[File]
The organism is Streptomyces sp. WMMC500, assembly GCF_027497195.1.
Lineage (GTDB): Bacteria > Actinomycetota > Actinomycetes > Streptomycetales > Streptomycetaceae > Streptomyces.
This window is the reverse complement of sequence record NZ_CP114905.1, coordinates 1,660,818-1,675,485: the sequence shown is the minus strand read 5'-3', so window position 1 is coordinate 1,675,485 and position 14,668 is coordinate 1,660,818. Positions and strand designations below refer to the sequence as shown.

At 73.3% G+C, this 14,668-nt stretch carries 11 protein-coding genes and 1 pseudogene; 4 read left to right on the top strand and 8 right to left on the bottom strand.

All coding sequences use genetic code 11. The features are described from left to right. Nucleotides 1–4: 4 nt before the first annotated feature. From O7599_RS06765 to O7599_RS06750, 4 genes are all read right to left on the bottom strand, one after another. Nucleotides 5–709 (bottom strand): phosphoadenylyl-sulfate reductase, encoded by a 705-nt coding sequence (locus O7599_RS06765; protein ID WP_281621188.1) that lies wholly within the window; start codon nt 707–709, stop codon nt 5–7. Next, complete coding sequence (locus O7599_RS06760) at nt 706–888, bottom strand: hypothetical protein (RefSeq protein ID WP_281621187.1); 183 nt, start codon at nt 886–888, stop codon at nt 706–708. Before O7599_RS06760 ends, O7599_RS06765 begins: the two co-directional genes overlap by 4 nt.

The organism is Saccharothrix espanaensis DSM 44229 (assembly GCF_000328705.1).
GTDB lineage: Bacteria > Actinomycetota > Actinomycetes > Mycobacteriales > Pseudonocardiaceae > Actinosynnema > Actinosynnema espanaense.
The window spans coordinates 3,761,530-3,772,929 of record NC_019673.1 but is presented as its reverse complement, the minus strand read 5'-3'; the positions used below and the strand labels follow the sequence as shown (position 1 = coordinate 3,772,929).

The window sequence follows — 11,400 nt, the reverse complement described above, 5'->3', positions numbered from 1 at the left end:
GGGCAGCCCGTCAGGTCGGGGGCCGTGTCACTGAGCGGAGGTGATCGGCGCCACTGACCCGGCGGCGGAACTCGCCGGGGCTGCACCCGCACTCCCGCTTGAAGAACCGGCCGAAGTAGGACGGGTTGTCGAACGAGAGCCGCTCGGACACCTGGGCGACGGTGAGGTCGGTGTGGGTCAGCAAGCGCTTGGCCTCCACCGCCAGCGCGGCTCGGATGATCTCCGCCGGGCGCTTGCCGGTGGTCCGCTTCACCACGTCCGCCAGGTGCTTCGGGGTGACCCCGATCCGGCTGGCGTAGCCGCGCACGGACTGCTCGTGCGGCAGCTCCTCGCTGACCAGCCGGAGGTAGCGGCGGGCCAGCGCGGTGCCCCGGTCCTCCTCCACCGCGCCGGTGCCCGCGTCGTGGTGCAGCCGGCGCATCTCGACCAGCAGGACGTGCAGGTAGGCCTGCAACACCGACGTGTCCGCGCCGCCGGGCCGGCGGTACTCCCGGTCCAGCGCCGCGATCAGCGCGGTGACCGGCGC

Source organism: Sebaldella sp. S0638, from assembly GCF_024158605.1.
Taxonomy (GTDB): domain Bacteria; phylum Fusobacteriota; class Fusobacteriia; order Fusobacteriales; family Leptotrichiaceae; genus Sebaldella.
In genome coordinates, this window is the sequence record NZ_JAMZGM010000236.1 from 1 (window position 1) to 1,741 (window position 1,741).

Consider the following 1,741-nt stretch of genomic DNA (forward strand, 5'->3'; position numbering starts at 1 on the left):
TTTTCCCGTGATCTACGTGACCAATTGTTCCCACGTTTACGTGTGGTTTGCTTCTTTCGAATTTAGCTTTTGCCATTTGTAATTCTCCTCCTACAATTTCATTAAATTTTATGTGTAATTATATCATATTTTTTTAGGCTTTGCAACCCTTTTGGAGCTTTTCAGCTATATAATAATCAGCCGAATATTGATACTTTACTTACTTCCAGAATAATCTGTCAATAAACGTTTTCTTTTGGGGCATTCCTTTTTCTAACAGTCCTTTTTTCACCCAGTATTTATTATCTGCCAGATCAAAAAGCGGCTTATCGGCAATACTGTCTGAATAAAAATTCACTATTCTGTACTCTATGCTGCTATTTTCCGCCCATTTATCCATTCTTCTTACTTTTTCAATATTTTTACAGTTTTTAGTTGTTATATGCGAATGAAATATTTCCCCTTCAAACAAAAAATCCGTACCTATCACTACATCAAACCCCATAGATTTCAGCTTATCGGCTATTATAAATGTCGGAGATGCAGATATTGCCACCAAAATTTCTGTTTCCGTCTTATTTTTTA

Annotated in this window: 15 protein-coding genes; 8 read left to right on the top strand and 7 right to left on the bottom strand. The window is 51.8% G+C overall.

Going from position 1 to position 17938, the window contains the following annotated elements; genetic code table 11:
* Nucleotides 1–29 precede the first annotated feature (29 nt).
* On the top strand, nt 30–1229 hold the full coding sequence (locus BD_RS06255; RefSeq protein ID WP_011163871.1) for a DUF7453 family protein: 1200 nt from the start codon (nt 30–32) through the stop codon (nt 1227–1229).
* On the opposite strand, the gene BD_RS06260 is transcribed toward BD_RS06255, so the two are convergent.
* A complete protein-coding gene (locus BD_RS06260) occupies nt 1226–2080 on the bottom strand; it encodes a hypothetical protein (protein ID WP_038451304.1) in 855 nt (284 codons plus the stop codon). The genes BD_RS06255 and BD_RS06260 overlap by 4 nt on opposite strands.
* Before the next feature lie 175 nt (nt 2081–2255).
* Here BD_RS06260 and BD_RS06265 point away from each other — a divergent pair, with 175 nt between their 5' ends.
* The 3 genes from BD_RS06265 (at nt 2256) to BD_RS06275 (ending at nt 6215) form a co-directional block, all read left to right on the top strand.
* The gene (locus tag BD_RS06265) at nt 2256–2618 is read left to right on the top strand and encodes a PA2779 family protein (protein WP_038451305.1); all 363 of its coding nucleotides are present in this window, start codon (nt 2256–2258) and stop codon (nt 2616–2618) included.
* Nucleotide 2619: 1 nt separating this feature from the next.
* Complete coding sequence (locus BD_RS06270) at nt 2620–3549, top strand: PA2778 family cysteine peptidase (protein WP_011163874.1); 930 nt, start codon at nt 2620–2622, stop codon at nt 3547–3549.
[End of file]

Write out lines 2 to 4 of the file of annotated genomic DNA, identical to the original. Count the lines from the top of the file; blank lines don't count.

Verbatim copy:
Lineage (GTDB): Bacteria > Actinomycetota > Actinomycetes > Streptomycetales > Streptomycetaceae > Streptomyces.
This window is the reverse complement of sequence record NZ_CP114905.1, coordinates 1,660,818-1,675,485: the sequence shown is the minus strand read 5'-3', so window position 1 is coordinate 1,675,485 and position 14,668 is coordinate 1,660,818. Positions and strand designations below refer to the sequence as shown.

At 73.3% G+C, this 14,668-nt stretch carries 11 protein-coding genes and 1 pseudogene; 4 read left to right on the top strand and 8 right to left on the bottom strand.